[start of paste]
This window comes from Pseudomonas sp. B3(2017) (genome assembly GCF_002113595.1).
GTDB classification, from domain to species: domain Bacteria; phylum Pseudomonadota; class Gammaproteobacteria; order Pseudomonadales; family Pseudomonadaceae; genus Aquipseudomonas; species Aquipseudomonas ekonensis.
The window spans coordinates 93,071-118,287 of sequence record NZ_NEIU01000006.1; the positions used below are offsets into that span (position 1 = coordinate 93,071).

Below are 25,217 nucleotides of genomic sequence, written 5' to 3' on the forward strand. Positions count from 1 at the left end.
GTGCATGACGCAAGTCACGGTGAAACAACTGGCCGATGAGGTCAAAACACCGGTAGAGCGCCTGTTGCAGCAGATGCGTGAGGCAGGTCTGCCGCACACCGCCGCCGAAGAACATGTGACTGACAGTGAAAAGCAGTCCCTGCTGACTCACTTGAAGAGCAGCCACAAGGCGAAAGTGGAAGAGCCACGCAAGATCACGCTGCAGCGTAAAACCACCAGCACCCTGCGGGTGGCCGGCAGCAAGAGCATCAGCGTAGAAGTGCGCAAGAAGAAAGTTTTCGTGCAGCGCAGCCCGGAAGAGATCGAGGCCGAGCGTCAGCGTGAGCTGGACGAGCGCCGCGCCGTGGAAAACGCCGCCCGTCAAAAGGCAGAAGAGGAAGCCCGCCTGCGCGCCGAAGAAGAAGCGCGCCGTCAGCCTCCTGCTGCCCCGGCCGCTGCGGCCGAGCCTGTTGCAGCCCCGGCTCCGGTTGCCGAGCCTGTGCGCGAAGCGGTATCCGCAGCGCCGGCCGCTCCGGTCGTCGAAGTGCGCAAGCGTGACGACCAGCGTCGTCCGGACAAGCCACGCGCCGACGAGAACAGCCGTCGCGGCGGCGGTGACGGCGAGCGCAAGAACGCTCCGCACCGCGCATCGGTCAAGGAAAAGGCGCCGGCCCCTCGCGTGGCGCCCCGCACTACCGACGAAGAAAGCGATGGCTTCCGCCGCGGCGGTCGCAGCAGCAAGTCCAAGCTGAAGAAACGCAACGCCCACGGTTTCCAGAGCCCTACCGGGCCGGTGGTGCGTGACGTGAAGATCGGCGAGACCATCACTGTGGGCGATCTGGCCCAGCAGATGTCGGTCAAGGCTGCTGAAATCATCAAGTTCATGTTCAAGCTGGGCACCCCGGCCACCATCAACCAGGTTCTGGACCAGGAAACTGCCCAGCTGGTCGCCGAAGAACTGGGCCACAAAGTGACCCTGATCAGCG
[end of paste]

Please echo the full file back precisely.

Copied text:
This window comes from Pseudomonas sp. B3(2017) (genome assembly GCF_002113595.1).
GTDB classification, from domain to species: domain Bacteria; phylum Pseudomonadota; class Gammaproteobacteria; order Pseudomonadales; family Pseudomonadaceae; genus Aquipseudomonas; species Aquipseudomonas ekonensis.
The window spans coordinates 93,071-118,287 of sequence record NZ_NEIU01000006.1; the positions used below are offsets into that span (position 1 = coordinate 93,071).

Below are 25,217 nucleotides of genomic sequence, written 5' to 3' on the forward strand. Positions count from 1 at the left end.
GTGCATGACGCAAGTCACGGTGAAACAACTGGCCGATGAGGTCAAAACACCGGTAGAGCGCCTGTTGCAGCAGATGCGTGAGGCAGGTCTGCCGCACACCGCCGCCGAAGAACATGTGACTGACAGTGAAAAGCAGTCCCTGCTGACTCACTTGAAGAGCAGCCACAAGGCGAAAGTGGAAGAGCCACGCAAGATCACGCTGCAGCGTAAAACCACCAGCACCCTGCGGGTGGCCGGCAGCAAGAGCATCAGCGTAGAAGTGCGCAAGAAGAAAGTTTTCGTGCAGCGCAGCCCGGAAGAGATCGAGGCCGAGCGTCAGCGTGAGCTGGACGAGCGCCGCGCCGTGGAAAACGCCGCCCGTCAAAAGGCAGAAGAGGAAGCCCGCCTGCGCGCCGAAGAAGAAGCGCGCCGTCAGCCTCCTGCTGCCCCGGCCGCTGCGGCCGAGCCTGTTGCAGCCCCGGCTCCGGTTGCCGAGCCTGTGCGCGAAGCGGTATCCGCAGCGCCGGCCGCTCCGGTCGTCGAAGTGCGCAAGCGTGACGACCAGCGTCGTCCGGACAAGCCACGCGCCGACGAGAACAGCCGTCGCGGCGGCGGTGACGGCGAGCGCAAGAACGCTCCGCACCGCGCATCGGTCAAGGAAAAGGCGCCGGCCCCTCGCGTGGCGCCCCGCACTACCGACGAAGAAAGCGATGGCTTCCGCCGCGGCGGTCGCAGCAGCAAGTCCAAGCTGAAGAAACGCAACGCCCACGGTTTCCAGAGCCCTACCGGGCCGGTGGTGCGTGACGTGAAGATCGGCGAGACCATCACTGTGGGCGATCTGGCCCAGCAGATGTCGGTCAAGGCTGCTGAAATCATCAAGTTCATGTTCAAGCTGGGCACCCCGGCCACCATCAACCAGGTTCTGGACCAGGAAACTGCCCAGCTGGTCGCCGAAGAACTGGGCCACAAAGTGACCCTGATCAGCG